Kevin R. Johnson joined the UC Davis law faculty in 1989 and was named Associate Dean for Academic Affairs in 1998. Johnson became Dean in 2008. He has taught a wide array of classes, including immigration law, civil procedure, complex litigation, Latinos and Latinas and the law, and Critical Race Theory. In 1993, he was the recipient of the law school's Distinguished Teaching Award. Dean Johnson has published extensively on immigration law and civil rights. Published in 1999, his book emHow Did You Get to Be Mexican? A WhiteBrown Man's Search for Identityem was nominated for the 2000 Robert F. Kennedy Book Award. Dean Johnson’s latest book,em Immigration Law and the US-Mexico Borderem (2011), received the Latino Literacy Now’s International Latino Book Awards – Best Reference Book. Dean Johnson blogs at ImmigrationProf, and is a regular contributor on immigration on SCOTUSblog. A regular participant in national and international conferences, Dean Johnson has also held leadership positions in the Association of American Law Schools and is the recipient of an array of honors and awards. He is quoted regularly by the emNew York Timesem,em Los Angeles Timesem, and other national and international news outlets. A magna cum laude graduate of Harvard Law School, where he served as an editor of the emHarvard Law Reviewem, Dean Johnson earned an A.B. in economics from UC Berkeley, graduating Phi Beta Kappa. After law school, he clerked for the Honorable Stephen Reinhardt of the U.S. Court of Appeals for the Ninth Circuit and worked as an attorney at the international law firm of Heller Ehrman White & McAuliffe. Dean Johnson has served on the board of directors of Legal Services of Northern California since 1996 and currently is President of the board. From 2006-11, he served on the board of directors of the Mexican American Legal Defense and Education Fund, the leading Mexican-American civil rights organization in the United States. Dean Johnson is the recipient of many awards and honors, including the Association of American Law Schools Minority Groups Section Clyde Ferguson Award (2004), the Hispanic National Bar Association Law Professor of the Year award (2006), the National Association of Chicana and Chicano Studies Scholar of the Year award (2008), the Central American Resource Center (CARECEN) Romero Vive Award (2012), and the Centro Legal de la Raza Outstanding Achievements in the Law Award (2015). In 2003, he was elected to the American Law Institute.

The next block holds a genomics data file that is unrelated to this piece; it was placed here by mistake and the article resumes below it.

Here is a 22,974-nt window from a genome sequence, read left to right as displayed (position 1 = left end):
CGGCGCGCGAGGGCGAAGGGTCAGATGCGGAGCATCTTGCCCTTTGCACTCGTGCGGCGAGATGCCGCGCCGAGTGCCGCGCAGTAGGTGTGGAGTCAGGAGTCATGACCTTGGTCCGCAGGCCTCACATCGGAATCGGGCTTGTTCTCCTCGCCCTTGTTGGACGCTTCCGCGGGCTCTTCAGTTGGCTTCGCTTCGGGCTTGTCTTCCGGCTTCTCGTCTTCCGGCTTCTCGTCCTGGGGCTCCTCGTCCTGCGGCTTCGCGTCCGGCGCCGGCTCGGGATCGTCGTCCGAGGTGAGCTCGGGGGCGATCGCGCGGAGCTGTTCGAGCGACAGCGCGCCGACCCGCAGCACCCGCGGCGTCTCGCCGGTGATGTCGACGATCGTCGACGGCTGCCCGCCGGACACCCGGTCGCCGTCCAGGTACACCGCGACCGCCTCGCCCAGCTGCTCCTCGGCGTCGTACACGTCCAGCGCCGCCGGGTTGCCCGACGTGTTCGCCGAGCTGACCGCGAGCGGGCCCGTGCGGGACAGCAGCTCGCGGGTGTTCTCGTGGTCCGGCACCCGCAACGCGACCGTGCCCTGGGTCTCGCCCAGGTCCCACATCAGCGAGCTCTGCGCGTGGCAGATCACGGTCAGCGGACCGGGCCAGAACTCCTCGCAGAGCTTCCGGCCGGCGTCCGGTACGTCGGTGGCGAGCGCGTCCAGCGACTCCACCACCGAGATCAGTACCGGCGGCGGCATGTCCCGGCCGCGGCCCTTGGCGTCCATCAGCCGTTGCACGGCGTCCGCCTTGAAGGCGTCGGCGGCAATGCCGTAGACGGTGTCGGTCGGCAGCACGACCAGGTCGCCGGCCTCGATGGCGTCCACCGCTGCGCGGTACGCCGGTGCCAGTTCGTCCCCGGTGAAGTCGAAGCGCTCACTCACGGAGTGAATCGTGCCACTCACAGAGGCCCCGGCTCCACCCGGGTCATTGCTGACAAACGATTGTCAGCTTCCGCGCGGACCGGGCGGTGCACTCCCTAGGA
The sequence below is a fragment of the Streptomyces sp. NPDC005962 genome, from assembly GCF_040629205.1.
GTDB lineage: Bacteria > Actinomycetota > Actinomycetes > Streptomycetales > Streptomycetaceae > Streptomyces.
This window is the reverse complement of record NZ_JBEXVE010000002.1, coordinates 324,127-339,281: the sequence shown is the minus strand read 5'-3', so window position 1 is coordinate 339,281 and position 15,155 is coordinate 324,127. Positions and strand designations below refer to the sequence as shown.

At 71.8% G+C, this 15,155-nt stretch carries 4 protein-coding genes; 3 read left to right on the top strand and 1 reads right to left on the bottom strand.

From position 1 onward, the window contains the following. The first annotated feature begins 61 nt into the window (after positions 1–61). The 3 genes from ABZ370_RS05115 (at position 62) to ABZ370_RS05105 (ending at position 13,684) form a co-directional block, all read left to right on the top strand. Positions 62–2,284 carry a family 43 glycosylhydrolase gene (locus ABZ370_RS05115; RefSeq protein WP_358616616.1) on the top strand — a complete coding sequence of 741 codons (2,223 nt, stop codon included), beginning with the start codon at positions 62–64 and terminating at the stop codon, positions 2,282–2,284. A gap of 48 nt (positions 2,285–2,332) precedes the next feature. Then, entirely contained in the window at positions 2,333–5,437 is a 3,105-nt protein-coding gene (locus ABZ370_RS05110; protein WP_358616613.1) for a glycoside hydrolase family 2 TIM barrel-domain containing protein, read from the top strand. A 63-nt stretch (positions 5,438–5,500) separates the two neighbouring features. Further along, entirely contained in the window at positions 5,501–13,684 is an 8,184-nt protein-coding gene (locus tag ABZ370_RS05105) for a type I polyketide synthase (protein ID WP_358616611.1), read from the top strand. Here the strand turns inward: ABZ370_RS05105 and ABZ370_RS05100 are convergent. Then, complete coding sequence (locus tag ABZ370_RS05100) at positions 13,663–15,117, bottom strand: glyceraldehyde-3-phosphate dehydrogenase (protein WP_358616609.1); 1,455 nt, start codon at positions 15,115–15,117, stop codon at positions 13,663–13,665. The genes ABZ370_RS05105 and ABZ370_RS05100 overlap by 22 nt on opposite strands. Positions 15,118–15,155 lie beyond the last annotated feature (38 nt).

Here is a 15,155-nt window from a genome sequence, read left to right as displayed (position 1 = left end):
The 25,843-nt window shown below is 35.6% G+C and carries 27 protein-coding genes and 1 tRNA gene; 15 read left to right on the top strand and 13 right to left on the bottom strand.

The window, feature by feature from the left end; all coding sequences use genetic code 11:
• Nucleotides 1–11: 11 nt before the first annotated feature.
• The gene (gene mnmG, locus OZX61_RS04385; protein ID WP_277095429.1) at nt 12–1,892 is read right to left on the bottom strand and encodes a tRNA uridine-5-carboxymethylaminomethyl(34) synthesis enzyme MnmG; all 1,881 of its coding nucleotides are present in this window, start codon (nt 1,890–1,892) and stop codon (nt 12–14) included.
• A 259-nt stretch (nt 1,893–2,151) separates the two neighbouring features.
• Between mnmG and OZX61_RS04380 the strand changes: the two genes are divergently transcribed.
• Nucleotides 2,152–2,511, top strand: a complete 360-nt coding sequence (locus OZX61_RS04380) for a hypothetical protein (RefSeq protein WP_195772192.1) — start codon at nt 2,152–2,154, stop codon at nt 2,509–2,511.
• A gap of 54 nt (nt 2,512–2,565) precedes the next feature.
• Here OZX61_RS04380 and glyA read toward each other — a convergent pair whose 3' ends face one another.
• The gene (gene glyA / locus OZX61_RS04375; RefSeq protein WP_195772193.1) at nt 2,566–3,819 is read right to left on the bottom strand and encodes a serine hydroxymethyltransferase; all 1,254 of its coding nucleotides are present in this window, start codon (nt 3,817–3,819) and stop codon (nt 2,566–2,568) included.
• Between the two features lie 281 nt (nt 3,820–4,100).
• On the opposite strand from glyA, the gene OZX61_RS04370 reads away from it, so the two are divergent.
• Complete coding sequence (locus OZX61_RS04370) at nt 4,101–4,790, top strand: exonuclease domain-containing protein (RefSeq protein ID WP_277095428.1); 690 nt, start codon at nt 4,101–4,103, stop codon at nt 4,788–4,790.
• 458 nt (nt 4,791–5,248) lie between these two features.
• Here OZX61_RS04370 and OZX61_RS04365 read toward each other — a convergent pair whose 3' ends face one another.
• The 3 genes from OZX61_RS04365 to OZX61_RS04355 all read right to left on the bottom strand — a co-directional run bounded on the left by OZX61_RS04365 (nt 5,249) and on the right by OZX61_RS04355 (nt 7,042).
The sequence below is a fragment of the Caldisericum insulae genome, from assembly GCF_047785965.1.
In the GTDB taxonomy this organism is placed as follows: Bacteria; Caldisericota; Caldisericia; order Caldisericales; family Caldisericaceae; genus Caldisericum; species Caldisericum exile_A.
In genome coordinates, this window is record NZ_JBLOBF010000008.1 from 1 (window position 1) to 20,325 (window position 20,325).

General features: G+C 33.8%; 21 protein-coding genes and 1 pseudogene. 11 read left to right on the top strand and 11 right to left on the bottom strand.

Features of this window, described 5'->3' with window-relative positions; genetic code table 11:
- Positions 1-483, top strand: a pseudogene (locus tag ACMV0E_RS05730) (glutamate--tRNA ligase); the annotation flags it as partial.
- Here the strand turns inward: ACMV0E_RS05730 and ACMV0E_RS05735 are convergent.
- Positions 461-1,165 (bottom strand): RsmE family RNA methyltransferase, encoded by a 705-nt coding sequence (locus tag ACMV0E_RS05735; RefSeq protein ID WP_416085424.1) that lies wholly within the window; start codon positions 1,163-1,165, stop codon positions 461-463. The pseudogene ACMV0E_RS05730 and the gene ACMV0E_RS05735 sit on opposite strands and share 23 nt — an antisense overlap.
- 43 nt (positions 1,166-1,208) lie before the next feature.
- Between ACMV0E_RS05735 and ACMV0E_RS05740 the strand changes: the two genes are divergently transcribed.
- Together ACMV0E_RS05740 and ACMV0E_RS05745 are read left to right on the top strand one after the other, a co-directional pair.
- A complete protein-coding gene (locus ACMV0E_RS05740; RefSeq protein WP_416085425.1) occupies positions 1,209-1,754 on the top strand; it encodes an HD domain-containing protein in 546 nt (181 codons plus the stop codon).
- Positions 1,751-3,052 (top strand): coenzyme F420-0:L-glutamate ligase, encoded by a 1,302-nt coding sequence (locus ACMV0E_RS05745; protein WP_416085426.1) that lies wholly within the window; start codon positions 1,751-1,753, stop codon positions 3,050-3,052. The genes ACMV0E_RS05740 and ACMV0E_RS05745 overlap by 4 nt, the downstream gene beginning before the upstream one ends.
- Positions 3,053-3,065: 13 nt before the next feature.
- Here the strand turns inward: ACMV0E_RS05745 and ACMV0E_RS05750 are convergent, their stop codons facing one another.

Product Information
Second Edition
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Copyright Year
Connected eBook + Hardcover
Connected eBook (Digital Only)
Immigration Law